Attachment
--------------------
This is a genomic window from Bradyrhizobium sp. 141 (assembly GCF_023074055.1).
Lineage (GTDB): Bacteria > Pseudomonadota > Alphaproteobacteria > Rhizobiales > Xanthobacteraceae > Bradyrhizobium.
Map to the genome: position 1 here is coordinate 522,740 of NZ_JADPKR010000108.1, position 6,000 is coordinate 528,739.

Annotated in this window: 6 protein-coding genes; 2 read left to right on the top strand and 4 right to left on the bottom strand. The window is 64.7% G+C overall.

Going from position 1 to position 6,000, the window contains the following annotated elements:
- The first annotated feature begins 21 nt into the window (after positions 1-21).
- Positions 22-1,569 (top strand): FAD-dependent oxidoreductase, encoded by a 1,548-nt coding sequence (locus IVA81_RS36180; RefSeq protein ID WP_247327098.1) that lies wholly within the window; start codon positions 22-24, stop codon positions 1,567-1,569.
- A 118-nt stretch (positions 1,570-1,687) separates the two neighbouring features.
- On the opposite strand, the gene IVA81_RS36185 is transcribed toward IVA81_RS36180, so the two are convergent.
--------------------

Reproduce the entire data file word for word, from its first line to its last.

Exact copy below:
This is a genomic window from Bradyrhizobium sp. 141 (assembly GCF_023074055.1).
Lineage (GTDB): Bacteria > Pseudomonadota > Alphaproteobacteria > Rhizobiales > Xanthobacteraceae > Bradyrhizobium.
Map to the genome: position 1 here is coordinate 522,740 of NZ_JADPKR010000108.1, position 6,000 is coordinate 528,739.

Annotated in this window: 6 protein-coding genes; 2 read left to right on the top strand and 4 right to left on the bottom strand. The window is 64.7% G+C overall.

Going from position 1 to position 6,000, the window contains the following annotated elements:
- The first annotated feature begins 21 nt into the window (after positions 1-21).
- Positions 22-1,569 (top strand): FAD-dependent oxidoreductase, encoded by a 1,548-nt coding sequence (locus IVA81_RS36180; RefSeq protein ID WP_247327098.1) that lies wholly within the window; start codon positions 22-24, stop codon positions 1,567-1,569.
- A 118-nt stretch (positions 1,570-1,687) separates the two neighbouring features.
- On the opposite strand, the gene IVA81_RS36185 is transcribed toward IVA81_RS36180, so the two are convergent.